What a year 2020 has been, and it’s not even over. Unjustified deaths, violent protests, a goddamn pandemic… perhaps some science fiction will provide a much-needed distraction. Either that, or their bleaker reality would make ours seem easier to live with. Happy reading!
Recursion by Blake Crouch
Oh to get a dollar every time the theme of memory is approached in this genre. In this epidemic, instead of physical degradation, the diseased are plagued with memories of a life they’ve never lived. Which naturally leads to frightening consequences, but take away the thrill (which is aplenty) and you’ll uncover a very human story with elements usually missing in most depictions of an alternate world.
The Vanished Birds by Simon Jimenez
A captain of a spaceship, a scientist and a mute alien boy; except that it delves a lot deeper. The complex interweaving of different points of view flows like an episodic TV series, expanding on the impact time has on us all. And did we mention queer and racial representation sans stereotypes? Superlative writing for a debut novel, though the ending is contestably divisive.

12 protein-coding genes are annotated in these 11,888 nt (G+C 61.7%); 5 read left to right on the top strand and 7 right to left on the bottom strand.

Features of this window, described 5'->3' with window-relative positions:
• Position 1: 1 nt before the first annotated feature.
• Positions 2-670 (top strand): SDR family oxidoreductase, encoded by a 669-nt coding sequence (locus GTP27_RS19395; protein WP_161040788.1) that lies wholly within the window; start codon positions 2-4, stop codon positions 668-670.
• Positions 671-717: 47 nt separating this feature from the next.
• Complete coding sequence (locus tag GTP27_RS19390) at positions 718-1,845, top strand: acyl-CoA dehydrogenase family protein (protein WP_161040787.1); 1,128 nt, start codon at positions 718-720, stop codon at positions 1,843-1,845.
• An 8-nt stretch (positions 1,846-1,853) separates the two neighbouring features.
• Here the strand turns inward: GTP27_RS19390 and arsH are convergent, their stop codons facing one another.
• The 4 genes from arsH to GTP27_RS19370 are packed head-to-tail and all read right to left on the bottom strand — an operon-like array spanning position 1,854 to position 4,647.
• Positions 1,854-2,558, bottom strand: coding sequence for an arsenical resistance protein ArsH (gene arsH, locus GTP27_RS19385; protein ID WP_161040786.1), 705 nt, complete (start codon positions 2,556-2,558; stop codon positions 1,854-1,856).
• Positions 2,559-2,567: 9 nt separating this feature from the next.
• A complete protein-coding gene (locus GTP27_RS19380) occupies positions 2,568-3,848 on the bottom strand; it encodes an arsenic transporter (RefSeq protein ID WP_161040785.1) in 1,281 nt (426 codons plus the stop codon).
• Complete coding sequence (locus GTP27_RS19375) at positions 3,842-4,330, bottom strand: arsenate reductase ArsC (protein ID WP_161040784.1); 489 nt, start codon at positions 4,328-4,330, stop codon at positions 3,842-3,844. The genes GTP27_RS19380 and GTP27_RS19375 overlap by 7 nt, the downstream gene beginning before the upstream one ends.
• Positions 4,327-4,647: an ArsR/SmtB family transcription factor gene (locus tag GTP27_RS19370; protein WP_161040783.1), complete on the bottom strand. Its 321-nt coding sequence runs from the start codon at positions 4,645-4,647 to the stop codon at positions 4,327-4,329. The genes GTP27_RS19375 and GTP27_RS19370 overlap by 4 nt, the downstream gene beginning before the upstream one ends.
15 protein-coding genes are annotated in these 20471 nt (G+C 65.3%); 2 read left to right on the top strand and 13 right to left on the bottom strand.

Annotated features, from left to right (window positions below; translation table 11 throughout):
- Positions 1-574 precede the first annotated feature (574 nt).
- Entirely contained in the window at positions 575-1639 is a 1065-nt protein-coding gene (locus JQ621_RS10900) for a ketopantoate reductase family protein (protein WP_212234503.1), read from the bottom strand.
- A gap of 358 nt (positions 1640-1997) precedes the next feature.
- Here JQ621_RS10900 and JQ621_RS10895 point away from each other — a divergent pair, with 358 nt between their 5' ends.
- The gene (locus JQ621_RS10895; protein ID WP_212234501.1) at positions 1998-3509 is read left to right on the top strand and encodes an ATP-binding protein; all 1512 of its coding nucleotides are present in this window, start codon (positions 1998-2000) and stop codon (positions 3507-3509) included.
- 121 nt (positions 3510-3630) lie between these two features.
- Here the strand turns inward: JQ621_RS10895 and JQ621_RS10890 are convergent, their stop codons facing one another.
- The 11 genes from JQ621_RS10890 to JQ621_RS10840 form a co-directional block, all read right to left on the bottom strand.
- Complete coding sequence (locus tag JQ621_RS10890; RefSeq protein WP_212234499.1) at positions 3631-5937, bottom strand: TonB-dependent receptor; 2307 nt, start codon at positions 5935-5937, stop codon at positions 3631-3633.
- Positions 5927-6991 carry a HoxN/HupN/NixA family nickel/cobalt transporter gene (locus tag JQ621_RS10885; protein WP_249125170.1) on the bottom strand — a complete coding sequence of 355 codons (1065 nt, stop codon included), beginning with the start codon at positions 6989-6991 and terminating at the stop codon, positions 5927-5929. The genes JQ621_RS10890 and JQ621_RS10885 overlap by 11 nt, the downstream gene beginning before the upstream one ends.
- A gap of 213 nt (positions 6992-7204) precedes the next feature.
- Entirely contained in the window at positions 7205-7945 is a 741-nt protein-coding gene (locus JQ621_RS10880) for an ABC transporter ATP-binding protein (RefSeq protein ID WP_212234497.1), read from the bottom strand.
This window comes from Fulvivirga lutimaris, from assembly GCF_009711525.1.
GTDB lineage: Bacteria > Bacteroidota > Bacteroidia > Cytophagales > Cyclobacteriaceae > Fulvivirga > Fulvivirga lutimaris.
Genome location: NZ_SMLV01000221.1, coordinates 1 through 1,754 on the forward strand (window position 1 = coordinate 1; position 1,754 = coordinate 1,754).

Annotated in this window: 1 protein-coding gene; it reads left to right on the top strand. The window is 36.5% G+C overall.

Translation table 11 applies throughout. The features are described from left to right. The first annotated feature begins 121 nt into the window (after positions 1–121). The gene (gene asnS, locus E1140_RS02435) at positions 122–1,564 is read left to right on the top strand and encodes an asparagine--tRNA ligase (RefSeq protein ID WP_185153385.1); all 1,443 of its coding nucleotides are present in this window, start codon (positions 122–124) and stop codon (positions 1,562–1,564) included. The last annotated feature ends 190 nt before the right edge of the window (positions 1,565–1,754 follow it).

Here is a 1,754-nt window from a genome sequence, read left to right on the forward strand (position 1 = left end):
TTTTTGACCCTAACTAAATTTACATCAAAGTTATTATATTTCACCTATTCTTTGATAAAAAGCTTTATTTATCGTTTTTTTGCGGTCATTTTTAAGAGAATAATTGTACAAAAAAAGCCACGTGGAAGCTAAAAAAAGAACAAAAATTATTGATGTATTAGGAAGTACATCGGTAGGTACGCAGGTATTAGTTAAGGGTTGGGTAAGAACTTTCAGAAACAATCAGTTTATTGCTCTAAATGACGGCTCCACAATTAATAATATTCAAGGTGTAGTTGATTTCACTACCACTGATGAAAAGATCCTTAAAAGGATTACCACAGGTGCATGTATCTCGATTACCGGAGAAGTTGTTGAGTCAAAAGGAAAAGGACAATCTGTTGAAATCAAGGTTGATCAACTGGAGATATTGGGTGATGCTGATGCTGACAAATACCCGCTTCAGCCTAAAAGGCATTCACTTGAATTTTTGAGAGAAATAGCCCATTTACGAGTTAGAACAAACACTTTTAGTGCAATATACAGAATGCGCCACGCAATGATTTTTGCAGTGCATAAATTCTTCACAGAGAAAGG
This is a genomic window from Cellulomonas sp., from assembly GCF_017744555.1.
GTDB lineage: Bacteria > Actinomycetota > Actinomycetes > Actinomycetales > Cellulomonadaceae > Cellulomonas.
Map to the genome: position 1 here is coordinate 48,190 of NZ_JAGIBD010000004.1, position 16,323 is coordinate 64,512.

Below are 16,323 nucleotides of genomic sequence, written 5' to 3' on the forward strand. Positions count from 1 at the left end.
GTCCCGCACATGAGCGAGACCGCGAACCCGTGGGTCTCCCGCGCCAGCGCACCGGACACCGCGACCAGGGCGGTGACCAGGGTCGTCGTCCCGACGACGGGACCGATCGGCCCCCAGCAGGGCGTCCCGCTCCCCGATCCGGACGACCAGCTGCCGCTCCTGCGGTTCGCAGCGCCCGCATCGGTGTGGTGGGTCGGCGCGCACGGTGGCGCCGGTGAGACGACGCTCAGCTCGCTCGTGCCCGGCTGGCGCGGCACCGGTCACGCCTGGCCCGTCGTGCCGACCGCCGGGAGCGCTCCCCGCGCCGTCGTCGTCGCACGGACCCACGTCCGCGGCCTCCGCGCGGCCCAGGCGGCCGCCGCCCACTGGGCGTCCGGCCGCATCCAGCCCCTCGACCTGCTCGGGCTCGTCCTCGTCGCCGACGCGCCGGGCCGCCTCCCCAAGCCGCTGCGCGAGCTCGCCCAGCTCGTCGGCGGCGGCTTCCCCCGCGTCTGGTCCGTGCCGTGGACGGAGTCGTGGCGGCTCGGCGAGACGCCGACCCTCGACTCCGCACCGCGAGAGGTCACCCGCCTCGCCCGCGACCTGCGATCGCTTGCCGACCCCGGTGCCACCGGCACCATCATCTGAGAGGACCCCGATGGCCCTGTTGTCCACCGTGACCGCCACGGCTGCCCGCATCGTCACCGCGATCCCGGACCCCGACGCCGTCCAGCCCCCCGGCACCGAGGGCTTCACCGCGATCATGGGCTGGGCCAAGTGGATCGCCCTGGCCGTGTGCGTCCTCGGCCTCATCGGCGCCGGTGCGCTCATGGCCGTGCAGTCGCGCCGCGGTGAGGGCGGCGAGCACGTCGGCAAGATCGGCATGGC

Dead Astronauts by Jeff VanderMeer
While set in the universe of Borne, the story of the three amorphous characters runs as a separate narrative. You follow Grayson, Moss and Chen journey across a hostile space as indefinite as themselves, often wondering what or who the blue fox is. Like other VanderMeer books, this reads like a dream—in that it’s an abstract meld of concepts. Forget reading for leisure; you’ll need a great deal of concentrated imagination to get through this one.
How To: Absurd Scientific Advice for Common Real-World Problems by Randall Munroe
If anything, the perfect definition of sci-fi because it’s actual science, presented in a fictitious way. As the title states, discover the most complicated way to take a selfie, or the ideal type of field to make an emergency plane landing (spoiler: it’s not sunflowers). The humorous opposite to the author’s highly popular What If? Serious Scientific Answers to Absurd Hypothetical Questions may seem daft, but is chock full of proper physics and real- life case studies—and stick figure doodles!
All titles are available at Kinokuniya.